This morning, I received a notice from my daughter’s school, explaining how the school was responding to the Swine Influenza outbreak.  I sent the following note back to school parents in response:

As an emergency management professional, I consulted just over a year ago with the City’s Department of Health & Mental Hygiene to review the City’s bio-incident response plan and found an extremely high skill level of individuals at the agency, which is well-prepared and fully capable of protecting the health of the residents of this City through its biosurveillance program, health lab and relationship with CDC.

There is no need to panic.  Flu spreads around the world in seasonal epidemics annually, infecting millions and resulting in the deaths of hundreds of thousands annually.  According to the CDC:

Every year in the United States, on average:

  • 5% to 20% of the population gets the flu;
  • more than 200,000 people are hospitalized from flu-related complications; and
  • about 36,000 people die from flu-related causes.

Despite the attention and concern over the H1N1 virus, I don’t feel that there is any evidence yet that this strain is particularly dangerous or spreading throughout the general population.  The latest global statistics (as compiled by the World Health Organization on April 30, 2009) are this:  There are 11 countries that have officially reported 257 cases of influenza A (H1N1) infection.  There are only 97 confirmed cases in Mexico, with 7 deaths, and 109 confirmed cases in the US, with 1 death.  CDC and WHO expect the virus to continue to spread and for more confirmed cases to become known as lab results are completed, but in the context of seasonal flu, again, there is no need to panic.

According to a May 1 AP article, Mexico has now raised the confirmed swine flu death toll from 15 to 16, with a total confirmed number of cases of 397.

There are now more than 400 schools closed in the USThe U.S. Department of Education has said that 433 schools are closed, affecting 245,000 children in 17 states.  All this precaution for 140 confirmed U.S. cases as of today.  Really?  Are we panicking now?

H1N1 Info from NYC.gov

Two more excellent source of information about protecting yourself from Influenza came out today from the City of New York.  (I tweeted on this earlier today).  First, the City’s Department of Health and Mental Hygiene (DoHMH) released the following document for employers: Guidance for Preventing Transmission of H1N1 Influenza in the Workplace.  Also, the City’s Office of Emergency Management (OEM) has posted PDF versions of the recently released Ready New York Pandemic Flu guide (available in 14 languages) on its website.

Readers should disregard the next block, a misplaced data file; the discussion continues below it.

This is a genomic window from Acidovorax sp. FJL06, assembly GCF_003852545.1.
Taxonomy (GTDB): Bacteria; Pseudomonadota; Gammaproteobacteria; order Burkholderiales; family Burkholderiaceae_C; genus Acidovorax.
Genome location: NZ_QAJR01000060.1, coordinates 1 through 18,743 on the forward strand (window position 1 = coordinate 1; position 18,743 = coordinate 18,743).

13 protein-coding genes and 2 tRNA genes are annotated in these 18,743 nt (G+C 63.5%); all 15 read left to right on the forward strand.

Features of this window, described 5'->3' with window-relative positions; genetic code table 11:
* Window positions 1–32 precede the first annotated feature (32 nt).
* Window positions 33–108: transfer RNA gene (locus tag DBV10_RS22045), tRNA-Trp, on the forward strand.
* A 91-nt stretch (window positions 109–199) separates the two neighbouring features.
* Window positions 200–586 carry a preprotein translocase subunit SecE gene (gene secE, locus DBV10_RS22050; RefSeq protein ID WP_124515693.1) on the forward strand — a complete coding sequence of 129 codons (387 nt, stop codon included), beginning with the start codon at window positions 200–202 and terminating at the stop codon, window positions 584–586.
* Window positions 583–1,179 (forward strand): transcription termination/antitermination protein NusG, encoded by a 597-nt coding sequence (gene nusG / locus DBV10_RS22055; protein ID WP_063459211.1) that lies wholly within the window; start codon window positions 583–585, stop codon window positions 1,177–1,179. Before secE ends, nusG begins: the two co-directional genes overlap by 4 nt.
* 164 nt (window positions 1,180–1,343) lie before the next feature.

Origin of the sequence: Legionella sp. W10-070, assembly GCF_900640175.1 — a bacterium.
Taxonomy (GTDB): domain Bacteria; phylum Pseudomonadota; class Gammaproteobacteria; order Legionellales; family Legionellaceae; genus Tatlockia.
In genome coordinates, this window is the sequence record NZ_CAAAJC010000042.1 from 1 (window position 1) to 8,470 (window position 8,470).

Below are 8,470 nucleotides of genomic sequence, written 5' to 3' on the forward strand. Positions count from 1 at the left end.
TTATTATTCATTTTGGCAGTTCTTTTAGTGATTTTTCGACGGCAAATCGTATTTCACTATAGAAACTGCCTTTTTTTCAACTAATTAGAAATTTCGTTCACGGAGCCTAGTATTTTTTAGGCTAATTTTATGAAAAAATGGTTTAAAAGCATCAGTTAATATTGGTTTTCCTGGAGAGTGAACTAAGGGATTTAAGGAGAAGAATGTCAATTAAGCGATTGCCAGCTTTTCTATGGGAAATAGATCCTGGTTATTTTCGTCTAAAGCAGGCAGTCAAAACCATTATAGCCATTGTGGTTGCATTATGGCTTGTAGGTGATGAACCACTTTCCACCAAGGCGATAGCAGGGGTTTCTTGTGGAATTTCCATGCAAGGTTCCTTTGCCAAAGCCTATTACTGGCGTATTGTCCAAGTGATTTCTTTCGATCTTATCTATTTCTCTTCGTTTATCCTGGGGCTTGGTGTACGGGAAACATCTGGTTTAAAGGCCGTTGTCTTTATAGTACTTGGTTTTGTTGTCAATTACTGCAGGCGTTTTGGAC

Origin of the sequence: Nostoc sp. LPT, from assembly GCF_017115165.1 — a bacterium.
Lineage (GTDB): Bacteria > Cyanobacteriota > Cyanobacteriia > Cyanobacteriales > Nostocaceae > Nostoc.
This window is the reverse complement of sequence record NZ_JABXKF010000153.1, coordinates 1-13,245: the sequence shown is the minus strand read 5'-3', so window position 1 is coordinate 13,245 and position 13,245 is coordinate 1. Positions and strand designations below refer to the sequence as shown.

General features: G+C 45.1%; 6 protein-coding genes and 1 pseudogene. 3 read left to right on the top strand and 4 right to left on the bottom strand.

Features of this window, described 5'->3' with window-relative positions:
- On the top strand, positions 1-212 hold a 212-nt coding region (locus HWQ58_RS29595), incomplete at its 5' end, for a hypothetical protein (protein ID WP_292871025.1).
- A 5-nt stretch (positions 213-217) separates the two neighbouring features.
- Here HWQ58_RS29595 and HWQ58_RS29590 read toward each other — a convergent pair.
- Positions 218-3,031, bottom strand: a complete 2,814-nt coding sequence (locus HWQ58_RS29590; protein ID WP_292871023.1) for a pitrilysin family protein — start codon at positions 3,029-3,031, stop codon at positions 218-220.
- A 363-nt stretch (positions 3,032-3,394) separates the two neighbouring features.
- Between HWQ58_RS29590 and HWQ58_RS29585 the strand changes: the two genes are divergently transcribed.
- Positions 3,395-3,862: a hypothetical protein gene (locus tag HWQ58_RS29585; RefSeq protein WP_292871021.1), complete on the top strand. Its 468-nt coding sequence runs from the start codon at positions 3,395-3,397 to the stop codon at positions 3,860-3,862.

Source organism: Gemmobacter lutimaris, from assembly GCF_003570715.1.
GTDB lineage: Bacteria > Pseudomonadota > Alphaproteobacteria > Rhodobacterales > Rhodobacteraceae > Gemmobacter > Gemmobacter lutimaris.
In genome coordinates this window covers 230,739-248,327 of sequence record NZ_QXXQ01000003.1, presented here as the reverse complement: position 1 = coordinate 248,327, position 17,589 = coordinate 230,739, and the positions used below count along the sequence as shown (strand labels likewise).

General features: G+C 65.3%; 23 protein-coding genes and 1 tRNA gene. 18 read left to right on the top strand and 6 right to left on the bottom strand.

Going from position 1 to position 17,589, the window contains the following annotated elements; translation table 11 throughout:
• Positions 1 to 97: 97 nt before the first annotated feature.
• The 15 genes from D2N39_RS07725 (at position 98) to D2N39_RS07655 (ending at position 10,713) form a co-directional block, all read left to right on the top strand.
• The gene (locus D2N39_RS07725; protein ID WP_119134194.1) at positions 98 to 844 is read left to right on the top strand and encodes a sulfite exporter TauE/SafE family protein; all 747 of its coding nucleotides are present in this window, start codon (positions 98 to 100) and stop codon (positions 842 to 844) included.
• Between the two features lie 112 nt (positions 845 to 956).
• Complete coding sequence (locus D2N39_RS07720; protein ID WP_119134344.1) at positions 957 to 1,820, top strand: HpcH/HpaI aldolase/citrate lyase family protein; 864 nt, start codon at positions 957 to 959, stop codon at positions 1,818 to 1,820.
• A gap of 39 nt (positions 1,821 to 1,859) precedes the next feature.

H1N1 Preparedness

Back to the main topic, that is Living Prepared™ for the Influenza A H1N1 virus.

I’ve recently done some online and in store procurement of items I did not have in stock.  As mentioned in previous posts, we’re currently undergoing a renovation of our brownstone and my household emergency stocks are seriously depleted or in storage.  So I am somewhat having to start from scratch in building my household emergency supplies.  This is not good.

Anyway, I decided to order from LifeSecure Emergency Solutions the following:

  • N95 Respirator Facemasks (though I’ve become convinced that these are fairly useless; I’ll get to that in a coming post)
  • Hand & Surface Sanitizer (you can never have enough of this)
  • Eye Shield Protection Pack (2 frames, a bunch of clear lenses; I have clear glasses but wanted an extra and for spouse)
  • Antimicrobial Wipes (you can never have enough of these either)
  • Food bars

By the way, LifeSecure’s David Scott has recently blogged a fine article on H1N1 preparedness that everyone should read.

At local pharmacies and grocery stores, I have picked up:

  • Additional hand sanitizer (Purell or any equivalent of over 60% alcohol content) in various bottle sizes
  • Foaming hand wash (Method)
  • Lysol spray (mostly for my smelly cat’s litter box, but also for surface and general disinfecting)
  • Disinfecting surface wipes

I’m still short on bottled water – though I haven’t quite figured out how H1N1 is going to affect adversely the public water supply… but I need to get enough for my family of four for three days at least.  A trip to Costco is on order for the next few days.

So am I Living Prepared™ for the Influenza A H1N1 virus now?

More updates to follow.

UPDATE: Twitter Feeds on H1N1 / Swine Flu